No charge in coyote death for Ida official

June 20, 2002 at 4:35 PM   |   0 comments

BOISE, Idaho, June 20 (UPI) -- No charges will be filed against an Idaho wildlife commissioner who admitted he told a hunter to shoot a coyote without a permit earlier this year.

The Idaho State Police determined this week that no charges or citations would be issued because there was no physical evidence collected and no formal investigation conducted by the state Fish & Game Department into the allegation that Fish & Game Commissioner Roy Moulton had a professional hunter from Montana dispatch a coyote the pair spotted near Moulton's property last March.

The decision came at the culmination of an internal probe of the incident, which under state law cannot be used to provide evidence in a criminal investigation, according to the Idaho Statesman.

"Standard procedure is to not issue a citation based solely on testimony that a violation occurred, even if the testimony comes from the person committing the offense," Fish & Game Director Steve Huffaker said in a letter to Marcus Gibbs, chairman of the Fish & Game Commission. "If we issued such a citation and the defendant recanted the story at trial, the case would be dismissed for lack of physical evidence."

Hunter John Graham did not have an Idaho hunting license when he used Moulton's rifle to shoot the coyote in March. Graham had been invited to meet with Moulton in eastern Idaho to discuss a plan to thin out predators as part of a study to seen what the effect would be on the area's deer population.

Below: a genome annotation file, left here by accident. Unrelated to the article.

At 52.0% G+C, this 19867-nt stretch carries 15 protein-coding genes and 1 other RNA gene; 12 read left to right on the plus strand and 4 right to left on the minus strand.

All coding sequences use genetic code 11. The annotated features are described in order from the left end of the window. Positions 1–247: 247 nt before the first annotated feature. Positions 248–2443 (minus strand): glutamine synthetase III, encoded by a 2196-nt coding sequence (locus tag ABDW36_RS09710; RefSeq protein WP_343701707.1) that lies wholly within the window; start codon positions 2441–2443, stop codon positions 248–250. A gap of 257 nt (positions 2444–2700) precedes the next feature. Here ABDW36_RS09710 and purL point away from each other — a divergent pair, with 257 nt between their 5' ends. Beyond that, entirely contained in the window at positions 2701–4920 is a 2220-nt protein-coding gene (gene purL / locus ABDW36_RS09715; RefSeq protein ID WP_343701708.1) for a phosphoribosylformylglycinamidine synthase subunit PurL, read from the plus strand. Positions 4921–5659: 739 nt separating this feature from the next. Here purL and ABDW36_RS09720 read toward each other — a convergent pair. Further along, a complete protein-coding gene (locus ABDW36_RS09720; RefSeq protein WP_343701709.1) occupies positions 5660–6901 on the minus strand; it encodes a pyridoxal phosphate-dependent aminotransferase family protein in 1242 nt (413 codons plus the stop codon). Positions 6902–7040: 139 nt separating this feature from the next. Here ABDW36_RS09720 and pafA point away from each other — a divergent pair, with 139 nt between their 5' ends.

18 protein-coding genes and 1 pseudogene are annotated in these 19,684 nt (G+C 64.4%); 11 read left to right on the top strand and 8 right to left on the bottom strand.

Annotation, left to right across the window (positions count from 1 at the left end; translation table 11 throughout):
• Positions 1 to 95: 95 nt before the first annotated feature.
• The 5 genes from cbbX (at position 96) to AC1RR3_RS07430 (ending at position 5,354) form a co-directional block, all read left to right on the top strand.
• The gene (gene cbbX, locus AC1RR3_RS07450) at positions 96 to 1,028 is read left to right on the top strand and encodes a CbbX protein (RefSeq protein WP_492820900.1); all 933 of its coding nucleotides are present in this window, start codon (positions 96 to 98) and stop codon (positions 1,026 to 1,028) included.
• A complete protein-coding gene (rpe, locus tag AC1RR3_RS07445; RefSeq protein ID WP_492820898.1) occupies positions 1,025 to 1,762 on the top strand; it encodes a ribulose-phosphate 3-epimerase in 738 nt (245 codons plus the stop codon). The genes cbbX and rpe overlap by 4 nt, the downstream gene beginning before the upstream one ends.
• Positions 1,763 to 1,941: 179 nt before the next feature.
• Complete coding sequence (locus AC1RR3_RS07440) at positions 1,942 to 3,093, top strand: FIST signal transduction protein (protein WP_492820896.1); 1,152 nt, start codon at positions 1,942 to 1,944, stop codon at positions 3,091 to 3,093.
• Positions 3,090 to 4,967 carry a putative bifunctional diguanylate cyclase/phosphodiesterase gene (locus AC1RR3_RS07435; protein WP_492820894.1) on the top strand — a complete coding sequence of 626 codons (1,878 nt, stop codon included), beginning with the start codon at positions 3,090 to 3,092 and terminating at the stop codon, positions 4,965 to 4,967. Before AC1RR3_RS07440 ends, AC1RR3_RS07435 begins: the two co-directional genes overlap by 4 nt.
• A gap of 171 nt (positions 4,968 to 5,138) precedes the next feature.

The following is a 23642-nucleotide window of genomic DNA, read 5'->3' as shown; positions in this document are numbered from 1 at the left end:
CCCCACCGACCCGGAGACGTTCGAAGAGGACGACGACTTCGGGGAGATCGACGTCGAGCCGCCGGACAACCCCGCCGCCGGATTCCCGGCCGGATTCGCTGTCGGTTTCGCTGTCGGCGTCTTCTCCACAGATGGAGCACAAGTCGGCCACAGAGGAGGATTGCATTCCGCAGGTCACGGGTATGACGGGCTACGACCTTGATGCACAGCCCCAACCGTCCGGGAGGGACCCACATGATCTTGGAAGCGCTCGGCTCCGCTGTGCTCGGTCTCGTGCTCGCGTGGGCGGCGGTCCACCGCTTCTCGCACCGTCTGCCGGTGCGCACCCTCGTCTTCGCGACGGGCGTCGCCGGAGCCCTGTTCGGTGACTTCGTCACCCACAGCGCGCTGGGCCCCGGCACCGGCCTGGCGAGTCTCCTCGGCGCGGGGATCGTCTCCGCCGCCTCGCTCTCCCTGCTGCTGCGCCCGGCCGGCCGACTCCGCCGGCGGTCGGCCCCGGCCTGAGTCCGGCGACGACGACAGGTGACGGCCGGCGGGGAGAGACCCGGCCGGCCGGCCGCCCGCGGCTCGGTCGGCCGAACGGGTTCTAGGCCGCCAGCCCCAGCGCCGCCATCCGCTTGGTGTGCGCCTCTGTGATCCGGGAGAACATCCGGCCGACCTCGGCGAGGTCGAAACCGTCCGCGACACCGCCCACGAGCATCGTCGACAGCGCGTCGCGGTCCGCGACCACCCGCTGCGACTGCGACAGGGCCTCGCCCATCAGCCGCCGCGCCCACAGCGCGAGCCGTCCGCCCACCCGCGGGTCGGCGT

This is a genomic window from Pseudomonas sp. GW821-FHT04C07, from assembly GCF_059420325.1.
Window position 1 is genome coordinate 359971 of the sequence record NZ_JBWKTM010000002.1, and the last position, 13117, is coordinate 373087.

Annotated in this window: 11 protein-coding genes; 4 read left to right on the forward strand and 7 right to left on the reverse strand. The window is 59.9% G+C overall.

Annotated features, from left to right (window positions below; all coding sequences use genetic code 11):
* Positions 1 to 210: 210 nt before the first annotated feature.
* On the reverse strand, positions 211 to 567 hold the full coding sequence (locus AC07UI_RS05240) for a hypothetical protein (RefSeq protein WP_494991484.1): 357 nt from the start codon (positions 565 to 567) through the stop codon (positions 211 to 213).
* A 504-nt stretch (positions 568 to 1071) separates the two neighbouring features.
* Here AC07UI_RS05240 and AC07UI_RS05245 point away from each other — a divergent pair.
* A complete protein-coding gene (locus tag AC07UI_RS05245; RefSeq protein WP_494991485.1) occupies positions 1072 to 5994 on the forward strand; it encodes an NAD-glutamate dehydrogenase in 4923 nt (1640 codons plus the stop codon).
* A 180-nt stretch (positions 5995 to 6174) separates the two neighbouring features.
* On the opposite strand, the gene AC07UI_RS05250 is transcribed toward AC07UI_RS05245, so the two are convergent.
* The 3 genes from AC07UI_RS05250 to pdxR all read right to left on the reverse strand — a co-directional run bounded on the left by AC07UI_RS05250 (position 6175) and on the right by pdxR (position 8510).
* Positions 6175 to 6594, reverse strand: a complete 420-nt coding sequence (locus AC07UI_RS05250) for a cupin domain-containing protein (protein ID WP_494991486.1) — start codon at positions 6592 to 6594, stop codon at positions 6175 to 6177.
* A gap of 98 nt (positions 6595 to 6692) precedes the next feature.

Graham was hurriedly issued a special permit to kill coyotes after the shooting took place, which was later reported anonymously to the Fish & Game department as a poaching incident.

While the investigation led to no charges against Moulton, the seeming flouting of the rules by a Fish & Game commissioner could raise the stakes for Gibbs, who is one of two members of the commission whose terms expire June 30 and face re-appointment by Gov. Dirk Kempthorne.

Gibbs has the backing of agricultural interests, but some Idaho sportsmen don't believe the commission adequately protects wildlife populations and that the commission's work has become overly politicized through the meddling of state lawmakers.

Kempthorne's adviser on natural resources issues, Jim Yost, told the Statesman this week that while Gibbs is likely to be reappointed despite the controversy, Clowers, who has the backing of the sportsmen's camp, is out of favor with the Republican governor, and candidates for a replacement are being sought.

"If he wants to turn in an application, he'd be considered," said Yost. "But you know, he hasn't been complimentary of the governor."

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